When first releasing your finches, slowly insert an 18 inch perch through the bars near the cage door, and then open the door. This will allow the birds to exit slowly…many birds (and most animals for that matter), are reluctant to just burst into unfamiliar territory. Finches will prefer to hop out onto the perch for a look around, and may take a surprisingly long time to leave their cage completely.

Never attempt to chase your bird from its cage, as even one bad experience, especially with species other than canaries, can easily ruin your chances of gaining your pet’s trust.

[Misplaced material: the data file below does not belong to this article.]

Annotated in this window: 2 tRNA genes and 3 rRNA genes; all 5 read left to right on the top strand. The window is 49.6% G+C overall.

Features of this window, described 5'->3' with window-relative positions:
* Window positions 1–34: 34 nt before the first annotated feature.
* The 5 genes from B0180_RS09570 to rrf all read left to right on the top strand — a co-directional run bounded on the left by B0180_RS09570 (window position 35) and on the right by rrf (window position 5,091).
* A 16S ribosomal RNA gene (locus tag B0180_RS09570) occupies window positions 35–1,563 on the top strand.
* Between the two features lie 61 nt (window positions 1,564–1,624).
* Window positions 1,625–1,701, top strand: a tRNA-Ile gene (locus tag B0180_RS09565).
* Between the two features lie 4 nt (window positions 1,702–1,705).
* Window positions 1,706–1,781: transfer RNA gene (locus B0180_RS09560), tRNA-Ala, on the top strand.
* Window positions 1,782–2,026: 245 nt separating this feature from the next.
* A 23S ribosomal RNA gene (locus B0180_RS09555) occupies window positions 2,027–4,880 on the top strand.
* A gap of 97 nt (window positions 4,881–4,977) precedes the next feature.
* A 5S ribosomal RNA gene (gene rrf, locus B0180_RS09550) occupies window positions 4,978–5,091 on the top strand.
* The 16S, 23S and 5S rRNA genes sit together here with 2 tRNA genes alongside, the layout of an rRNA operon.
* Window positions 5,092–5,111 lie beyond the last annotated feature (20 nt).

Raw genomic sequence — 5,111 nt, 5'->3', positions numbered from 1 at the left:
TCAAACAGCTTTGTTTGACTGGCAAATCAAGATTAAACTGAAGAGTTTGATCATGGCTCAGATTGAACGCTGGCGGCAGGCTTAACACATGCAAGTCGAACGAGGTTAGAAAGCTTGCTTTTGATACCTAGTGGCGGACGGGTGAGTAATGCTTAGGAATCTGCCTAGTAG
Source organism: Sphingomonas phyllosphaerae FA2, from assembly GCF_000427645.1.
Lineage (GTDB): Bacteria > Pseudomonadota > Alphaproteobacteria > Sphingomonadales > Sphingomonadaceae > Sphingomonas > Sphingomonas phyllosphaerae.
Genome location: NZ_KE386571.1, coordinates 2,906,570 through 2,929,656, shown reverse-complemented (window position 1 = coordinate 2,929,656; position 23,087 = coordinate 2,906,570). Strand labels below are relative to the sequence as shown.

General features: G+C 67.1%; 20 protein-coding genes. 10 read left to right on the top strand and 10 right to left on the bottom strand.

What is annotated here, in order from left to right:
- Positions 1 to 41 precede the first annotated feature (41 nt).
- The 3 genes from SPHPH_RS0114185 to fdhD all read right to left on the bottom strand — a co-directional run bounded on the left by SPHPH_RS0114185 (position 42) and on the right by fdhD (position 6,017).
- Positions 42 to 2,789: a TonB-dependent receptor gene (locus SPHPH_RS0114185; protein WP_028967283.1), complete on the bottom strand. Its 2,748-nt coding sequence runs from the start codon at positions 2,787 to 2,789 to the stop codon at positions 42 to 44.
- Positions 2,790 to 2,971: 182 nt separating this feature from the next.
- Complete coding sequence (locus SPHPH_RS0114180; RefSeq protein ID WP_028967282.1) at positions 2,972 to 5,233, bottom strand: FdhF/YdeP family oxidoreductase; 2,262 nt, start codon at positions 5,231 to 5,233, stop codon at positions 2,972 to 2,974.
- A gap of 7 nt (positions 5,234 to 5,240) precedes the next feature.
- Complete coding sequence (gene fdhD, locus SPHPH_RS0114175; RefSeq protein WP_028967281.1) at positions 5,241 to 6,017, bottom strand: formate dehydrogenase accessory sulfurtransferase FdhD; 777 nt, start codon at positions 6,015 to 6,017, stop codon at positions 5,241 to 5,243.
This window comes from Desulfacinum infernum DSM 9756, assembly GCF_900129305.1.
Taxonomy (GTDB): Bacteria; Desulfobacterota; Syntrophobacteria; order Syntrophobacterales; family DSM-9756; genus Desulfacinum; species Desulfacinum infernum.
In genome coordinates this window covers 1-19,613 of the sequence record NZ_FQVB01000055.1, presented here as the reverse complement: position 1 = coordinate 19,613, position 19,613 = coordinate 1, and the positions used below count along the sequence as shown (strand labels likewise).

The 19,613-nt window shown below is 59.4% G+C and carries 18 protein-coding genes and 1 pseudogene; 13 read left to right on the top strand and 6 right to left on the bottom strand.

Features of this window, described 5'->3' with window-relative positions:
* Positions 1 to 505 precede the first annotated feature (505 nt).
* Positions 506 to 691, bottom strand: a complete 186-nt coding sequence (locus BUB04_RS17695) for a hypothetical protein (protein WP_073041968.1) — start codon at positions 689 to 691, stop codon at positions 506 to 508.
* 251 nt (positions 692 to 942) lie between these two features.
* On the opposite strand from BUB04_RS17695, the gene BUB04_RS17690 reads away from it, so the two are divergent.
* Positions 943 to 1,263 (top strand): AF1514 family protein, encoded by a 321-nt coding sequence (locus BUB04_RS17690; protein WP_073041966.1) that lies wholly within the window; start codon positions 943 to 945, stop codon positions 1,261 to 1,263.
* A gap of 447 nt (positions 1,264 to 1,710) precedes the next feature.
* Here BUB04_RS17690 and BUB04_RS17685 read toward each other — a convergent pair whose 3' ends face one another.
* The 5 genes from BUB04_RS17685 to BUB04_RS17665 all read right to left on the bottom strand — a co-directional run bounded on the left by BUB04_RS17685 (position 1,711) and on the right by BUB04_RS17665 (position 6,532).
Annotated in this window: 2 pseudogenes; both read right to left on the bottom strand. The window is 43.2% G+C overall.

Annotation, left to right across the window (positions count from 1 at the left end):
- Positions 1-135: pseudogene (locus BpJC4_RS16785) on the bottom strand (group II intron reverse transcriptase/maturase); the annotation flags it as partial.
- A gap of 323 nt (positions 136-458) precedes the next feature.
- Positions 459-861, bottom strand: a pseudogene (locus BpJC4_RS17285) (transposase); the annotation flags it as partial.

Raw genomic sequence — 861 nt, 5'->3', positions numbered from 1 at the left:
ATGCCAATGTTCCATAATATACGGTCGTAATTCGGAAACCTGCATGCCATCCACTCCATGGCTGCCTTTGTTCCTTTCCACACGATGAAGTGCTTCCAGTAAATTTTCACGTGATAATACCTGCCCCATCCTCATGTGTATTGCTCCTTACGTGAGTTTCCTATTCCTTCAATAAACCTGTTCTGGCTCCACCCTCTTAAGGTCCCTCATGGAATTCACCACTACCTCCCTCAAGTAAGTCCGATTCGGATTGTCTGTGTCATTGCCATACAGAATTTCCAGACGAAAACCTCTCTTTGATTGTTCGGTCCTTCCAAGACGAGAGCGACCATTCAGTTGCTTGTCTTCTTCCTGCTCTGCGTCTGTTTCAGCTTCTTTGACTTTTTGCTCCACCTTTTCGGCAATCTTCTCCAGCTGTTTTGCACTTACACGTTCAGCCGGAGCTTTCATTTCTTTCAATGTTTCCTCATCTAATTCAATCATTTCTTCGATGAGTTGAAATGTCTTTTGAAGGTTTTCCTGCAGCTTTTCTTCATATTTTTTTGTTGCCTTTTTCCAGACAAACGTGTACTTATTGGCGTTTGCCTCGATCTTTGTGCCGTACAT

Be sure to have a comfortable perch (i.e. another cage top, potted tree or well-secured natural branch) set up some distance from the cage as well, so that the finch will have somewhere to alight.

Returning to the Cage

Now that the finch is flitting about the room, how does one get it to go back home? Please check Part II of this article next week for tips on hand-taming and returning your bird to its cage.

For a different perspective on bird training, please see my article, Hand Taming Wild Birds.


Check out Part II of this article for additional information.

Trimming the Claws of Waxbills, Weavers, Mannikins and other Small Birds and Finches – Bird Grooming


The claws of most pet birds require occasional trimming, and there are a few special considerations that should be kept in mind concerning certain groups.

The Adaptive Value of Long, Twisted Claws